29. Science Research and Knowledge Creation in Indian Universities: Theoretical Perspectives and Econometric Evidence By Sabyasachi Saha; Amit Shovon Ray
  30. Employment and technological change: on the geography of labour market adjustments By Luisa Gagliardi
  31. Cross-Country Analysis of Composition of Human Capital and Total Factor Productivity Growth depending on its Distance to Frontier By Sujata Basu

  1. By: Galasso, Alberto; Schankerman, Mark
    Abstract: This paper studies the causal impact of patents on subsequent innovation by the patent holder. The analysis is based on court invalidation of patents by the U.S. Court of Appeals for the Federal Circuit, and exploits the random allocation of judges to control for the endogeneity of the judicial decision. Patent invalidation leads to a 50 percent decrease in patenting by the patent holder, on average, but the impact depends critically on characteristics of the patentee and the competitive environment. The effect is entirely driven by small innovative firms in technology fields where they face many large incumbents. Invalidation of patents held by large firms does not change the intensity of their innovation but shifts the technological direction of their subsequent patenting.
    Keywords: courts; innovation; patents
    JEL: K41 L24 O31 O32 O34
    Date: 2015–11
  2. By: Ejermo , Olof (CIRCLE, Lund University); Källström , John (CIRCLE, Lund University)
    Abstract: We investigate the responsiveness of academic patenting to research and development (R&D) on the subject level at Swedish universities in panel data regressions. The general responsiveness to R&D is found to be higher than corresponding estimates found in US studies, especially when we adopt instrumental variable techniques that address endogeneity in the studied R&D-to-patent relationship. We also find that this responsiveness is not associated with lower quality of patents measured in terms of citations. A higher responsiveness from R&D to patenting is found in “Information technologies”, “Chemistry (science)”, “Electrical engineering, electronics & photonics” and “Chemical engineering”, “Medicine” and in “Microbiology” than in other common patenting fields. Our main result, that academia in Sweden contributes well to inventive activity support the view that the professor’s privilege may be a contributing factor.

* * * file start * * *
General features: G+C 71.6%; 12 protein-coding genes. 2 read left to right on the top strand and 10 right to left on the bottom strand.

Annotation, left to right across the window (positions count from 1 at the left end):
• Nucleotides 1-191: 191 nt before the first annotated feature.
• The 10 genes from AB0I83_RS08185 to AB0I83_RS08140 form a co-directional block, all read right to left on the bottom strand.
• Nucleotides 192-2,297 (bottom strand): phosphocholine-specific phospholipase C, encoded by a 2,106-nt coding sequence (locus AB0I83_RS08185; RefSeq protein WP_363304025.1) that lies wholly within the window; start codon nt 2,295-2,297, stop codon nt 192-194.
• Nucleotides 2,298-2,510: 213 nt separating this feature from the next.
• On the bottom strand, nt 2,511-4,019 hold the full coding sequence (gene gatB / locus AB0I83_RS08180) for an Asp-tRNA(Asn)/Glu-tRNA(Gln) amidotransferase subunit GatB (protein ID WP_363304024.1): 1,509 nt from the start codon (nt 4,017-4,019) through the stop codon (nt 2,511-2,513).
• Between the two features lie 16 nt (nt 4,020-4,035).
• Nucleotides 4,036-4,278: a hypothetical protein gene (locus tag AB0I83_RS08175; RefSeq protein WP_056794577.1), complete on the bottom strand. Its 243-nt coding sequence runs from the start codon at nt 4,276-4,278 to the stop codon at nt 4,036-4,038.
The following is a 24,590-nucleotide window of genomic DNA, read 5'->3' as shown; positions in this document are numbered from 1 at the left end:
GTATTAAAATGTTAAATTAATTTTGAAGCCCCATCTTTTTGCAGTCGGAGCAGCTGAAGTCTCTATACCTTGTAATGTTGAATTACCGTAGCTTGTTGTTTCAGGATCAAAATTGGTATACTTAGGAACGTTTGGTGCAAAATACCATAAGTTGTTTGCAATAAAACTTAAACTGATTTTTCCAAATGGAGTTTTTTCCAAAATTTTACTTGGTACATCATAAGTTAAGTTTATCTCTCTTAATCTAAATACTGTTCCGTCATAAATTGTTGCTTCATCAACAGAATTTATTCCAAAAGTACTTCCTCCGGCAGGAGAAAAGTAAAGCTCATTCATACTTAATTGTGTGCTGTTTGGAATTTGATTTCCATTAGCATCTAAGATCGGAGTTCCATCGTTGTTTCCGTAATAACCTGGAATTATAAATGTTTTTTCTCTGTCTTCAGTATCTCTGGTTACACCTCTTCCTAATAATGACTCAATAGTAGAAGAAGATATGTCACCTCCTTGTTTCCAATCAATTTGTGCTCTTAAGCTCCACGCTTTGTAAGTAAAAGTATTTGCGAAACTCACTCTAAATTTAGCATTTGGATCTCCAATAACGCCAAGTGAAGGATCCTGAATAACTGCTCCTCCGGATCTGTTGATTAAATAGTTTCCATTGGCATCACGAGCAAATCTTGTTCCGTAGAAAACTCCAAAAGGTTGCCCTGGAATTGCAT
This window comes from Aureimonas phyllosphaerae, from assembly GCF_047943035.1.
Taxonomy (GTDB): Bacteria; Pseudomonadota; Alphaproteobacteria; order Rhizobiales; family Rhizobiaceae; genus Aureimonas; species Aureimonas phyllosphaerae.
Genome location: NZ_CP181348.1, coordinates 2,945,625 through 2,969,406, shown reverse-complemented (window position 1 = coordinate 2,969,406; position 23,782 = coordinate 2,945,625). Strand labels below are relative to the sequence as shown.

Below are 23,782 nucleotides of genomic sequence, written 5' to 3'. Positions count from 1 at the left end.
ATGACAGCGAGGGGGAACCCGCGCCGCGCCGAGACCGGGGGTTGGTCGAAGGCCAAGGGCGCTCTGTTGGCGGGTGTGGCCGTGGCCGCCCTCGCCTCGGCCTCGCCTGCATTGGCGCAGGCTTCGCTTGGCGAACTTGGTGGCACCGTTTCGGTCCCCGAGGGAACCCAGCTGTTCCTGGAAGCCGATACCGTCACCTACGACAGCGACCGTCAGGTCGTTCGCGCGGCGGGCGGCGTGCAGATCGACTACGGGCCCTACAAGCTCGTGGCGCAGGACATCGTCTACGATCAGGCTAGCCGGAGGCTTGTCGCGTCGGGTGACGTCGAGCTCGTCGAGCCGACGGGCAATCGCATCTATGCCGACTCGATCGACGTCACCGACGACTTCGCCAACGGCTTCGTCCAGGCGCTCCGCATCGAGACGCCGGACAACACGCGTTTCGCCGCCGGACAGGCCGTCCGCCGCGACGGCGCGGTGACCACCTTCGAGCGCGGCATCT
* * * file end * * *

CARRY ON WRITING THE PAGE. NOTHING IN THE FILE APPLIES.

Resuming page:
Keywords: research and development; patenting; academia; knowledge production functions; the professor’s privilege; Sweden
    JEL: C25 C26 I23 I28 O31 O32 O34 O38
    Date: 2015–12–01
  3. By: Riccardo Crescenzi; Luisa Gagliardi
    Abstract: This paper looks at the link between inter-regional mobility, innovation and firms’ behavioural heterogeneity in their reliance on localised external sources of knowledge. By linking patent data (capturing inventors’ inter-regional mobility) with firm-level data (providing information on firms’ innovation inputs and behaviour) a robust identification strategy makes it possible to shed new light on the geographical mobility-innovation nexus. The analysis of English firms suggests that firm-level heterogeneity – largely overlooked in previous studies - is the key to explain the innovation impact of inter-regional mobility over and above learning-by-hiring mechanisms. A causal link between inflows of new inventors into the local labour market and innovation emerges only for firms that make the use of external knowledge sources an integral part of their innovation strategies.